Forsyth county library’s continued curbside pick-up service raises concerns amongst staff and community.
At least one staff member with the Forsyth county public library system said that they are concerned for their own health and safety, that of their co-workers and the wider community because of an ongoing book pick-up service at all 10 of the library system’s locations.
While the libraries are closed to visitors, all branches of the library system began offering what they call “to-go library pickups,” in which patrons can request books and pick them up from carts outside of the libraries. Libraries in Greensboro and High Point closed a few weeks ago.
During a virtual briefing conducted by the Forsyth County Commission on March 26, Commissioner Fleming El-Amin, who represents District A, brought up concerns about the ongoing service.
“People are touching books and putting them in the drop-offs,” he said. “I’m asking can we close down that operations, too? I think other commissioners mostly agree with me.”
According to a March 27 memo by Assistant County Manager Shontell Robinson, the decision to continue curbside pick-up service was made after Robinson spoke with Dr. Christopher Ohl, the county’s public health medical director for communicable disease. The memo states that Ohl is also a physician at Wake Forest Baptist Health, and is considered an infectious disease expert.
“I asked Dr. Ohl for his medical opinion regarding the safety of our current operations and whether he advises closing the library,” Robinson writes in the memo. “He states that he is confident that current operations are safe and are probably even ‘over-kill.’ He further remarked that we are probably safer than take-out food operations.”
Sanders-Pratt told Triad City Beat on Monday that strict measures were in place to ensure the safety of both patrons and staff. He said books are being quarantined for 72 hours and that most books, if not all, are being disinfected as well.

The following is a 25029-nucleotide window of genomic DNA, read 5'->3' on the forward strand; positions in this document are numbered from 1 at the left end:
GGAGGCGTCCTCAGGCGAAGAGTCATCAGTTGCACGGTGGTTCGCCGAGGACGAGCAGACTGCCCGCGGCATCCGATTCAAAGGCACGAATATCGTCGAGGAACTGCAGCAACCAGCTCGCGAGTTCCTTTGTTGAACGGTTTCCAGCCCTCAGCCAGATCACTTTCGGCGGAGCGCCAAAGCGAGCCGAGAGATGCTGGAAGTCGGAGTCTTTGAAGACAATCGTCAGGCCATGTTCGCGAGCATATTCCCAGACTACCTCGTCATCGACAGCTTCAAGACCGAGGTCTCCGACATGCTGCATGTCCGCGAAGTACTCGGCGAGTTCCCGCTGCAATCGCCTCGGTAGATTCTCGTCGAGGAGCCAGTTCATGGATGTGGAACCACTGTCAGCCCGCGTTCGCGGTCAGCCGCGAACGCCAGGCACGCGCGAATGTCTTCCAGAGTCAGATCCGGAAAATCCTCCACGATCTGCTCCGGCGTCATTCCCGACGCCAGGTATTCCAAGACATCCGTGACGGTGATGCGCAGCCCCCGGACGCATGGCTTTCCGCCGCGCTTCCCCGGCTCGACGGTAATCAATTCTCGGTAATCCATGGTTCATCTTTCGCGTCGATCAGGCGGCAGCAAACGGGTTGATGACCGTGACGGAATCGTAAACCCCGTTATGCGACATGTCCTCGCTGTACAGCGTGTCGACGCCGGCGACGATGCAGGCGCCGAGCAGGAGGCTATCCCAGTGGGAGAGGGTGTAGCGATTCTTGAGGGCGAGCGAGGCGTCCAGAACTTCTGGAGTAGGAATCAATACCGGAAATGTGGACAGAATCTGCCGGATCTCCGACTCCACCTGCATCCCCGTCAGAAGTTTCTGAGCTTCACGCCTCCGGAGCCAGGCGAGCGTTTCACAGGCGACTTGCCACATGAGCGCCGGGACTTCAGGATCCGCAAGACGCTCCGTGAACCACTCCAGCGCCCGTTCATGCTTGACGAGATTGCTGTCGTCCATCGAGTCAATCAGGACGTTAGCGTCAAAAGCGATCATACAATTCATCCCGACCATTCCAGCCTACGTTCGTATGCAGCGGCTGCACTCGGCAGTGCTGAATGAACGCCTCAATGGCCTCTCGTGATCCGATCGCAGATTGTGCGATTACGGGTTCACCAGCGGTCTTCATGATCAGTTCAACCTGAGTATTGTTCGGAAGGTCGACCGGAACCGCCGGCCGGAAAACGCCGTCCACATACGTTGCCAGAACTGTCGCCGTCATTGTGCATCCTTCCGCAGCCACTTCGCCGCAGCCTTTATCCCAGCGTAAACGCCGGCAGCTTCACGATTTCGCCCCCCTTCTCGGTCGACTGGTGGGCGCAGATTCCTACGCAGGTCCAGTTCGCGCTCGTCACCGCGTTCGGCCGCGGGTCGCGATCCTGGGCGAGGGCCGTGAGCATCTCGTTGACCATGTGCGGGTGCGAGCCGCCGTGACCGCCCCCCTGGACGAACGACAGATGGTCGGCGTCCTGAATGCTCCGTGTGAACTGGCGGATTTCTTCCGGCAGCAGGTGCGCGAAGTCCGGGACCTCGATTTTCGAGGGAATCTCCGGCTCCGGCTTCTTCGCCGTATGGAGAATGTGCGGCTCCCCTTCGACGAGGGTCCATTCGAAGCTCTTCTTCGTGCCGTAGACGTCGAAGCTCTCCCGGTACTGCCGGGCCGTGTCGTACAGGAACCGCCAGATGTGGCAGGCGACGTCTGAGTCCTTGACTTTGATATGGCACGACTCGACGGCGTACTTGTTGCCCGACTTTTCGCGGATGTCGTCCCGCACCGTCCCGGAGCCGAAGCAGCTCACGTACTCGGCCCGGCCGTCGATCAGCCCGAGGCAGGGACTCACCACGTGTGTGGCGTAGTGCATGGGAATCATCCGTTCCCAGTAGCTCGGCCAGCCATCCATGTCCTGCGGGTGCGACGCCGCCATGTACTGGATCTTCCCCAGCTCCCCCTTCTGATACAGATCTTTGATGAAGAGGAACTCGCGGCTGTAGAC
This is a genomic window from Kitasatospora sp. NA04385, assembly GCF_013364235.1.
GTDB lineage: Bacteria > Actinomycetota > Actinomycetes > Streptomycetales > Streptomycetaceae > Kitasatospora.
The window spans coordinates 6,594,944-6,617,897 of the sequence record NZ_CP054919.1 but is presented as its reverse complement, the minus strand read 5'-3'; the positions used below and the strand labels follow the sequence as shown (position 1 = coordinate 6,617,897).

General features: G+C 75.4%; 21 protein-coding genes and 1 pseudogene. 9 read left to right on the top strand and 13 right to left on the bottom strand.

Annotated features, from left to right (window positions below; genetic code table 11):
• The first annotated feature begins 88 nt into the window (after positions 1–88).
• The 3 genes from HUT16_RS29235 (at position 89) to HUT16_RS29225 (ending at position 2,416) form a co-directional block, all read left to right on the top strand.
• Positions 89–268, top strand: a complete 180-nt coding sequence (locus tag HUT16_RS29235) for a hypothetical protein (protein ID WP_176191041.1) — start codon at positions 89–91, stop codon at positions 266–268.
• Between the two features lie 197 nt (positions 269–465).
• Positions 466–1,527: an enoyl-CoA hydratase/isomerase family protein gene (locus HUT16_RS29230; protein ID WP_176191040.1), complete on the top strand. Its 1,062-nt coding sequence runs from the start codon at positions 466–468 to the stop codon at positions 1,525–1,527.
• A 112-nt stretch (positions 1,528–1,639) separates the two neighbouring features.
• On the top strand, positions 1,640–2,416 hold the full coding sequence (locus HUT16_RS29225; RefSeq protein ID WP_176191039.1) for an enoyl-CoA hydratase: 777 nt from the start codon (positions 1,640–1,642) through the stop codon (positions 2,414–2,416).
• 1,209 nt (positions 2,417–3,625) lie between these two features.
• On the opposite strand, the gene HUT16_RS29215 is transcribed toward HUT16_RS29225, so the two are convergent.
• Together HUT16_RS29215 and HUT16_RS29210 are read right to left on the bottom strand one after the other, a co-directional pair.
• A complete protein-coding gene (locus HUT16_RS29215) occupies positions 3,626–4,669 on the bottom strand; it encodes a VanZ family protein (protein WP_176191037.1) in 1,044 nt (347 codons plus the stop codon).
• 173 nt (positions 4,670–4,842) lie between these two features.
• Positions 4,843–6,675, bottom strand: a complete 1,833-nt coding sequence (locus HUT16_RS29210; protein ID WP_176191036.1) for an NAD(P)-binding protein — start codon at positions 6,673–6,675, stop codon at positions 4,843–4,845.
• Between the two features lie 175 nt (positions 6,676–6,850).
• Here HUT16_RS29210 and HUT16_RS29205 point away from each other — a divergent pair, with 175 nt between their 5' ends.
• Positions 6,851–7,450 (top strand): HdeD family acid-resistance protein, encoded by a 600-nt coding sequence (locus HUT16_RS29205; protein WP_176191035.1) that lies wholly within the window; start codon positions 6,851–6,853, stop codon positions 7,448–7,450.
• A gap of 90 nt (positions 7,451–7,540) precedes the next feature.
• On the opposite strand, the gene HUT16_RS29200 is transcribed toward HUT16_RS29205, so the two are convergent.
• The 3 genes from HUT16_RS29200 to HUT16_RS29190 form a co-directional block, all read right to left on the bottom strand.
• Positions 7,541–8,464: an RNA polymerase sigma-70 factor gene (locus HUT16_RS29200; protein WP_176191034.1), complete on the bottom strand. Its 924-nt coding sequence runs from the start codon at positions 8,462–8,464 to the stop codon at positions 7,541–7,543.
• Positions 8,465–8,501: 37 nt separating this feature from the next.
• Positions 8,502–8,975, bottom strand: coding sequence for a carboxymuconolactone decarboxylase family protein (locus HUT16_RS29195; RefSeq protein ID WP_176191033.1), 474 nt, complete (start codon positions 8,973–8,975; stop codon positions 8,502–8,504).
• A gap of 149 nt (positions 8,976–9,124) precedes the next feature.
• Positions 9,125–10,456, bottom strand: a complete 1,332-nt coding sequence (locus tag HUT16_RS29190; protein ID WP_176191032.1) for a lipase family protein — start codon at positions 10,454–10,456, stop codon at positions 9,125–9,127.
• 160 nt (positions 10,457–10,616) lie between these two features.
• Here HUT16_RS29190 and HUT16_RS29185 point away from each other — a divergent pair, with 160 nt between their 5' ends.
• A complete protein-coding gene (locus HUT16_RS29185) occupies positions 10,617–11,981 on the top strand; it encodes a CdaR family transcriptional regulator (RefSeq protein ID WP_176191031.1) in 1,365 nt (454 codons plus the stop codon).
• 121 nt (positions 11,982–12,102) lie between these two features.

“We felt like the libraries still have a usefulness for people who are required to stay at home,” Sanders-Pratt said. “The same way that park facilities are practicing good social distancing, we feel like if we do the same, the library resources can also be available to the public.”
One library staff member, who asked to remain anonymous out of a fear of retaliation, said that they are concerned for their own safety as well as the safety of patrons.
“I’m concerned about the idea that we are legitimately enticing people out of their homes during a stay-at-home order,” they said. “I think it’s great that there’s so much support for this library system but at the same time, I cannot say that it is truly an essential service along the lines of grocery, or vehicle fuel. It’s not essential in that respect.”
Sanders-Pratt said that under the Gov. Roy Cooper’s stay-a-home order, “bookstores that sell educational material” are considered essential and may continue to operate. In an email, Sanders-Pratt said that “although public libraries do not ‘sell’ educational material to assist with homeschooling, public libraries are a way for those who cannot afford to buy educational material to acquire it as well.”
Additionally, the county adopted Winston-Salem’s own stay-at-home order on March 27 which includes “educational institutions” as an essential operations. The city’s stay-at-home order also states that “travel to or from educational institutions for purposes of receiving materials for distance learning” is allowed.
The staff member also said that while books that have been dropped off are being quarantined for 72 hours, not all books are being disinfected. Only ones that have been put on hold are being wiped down.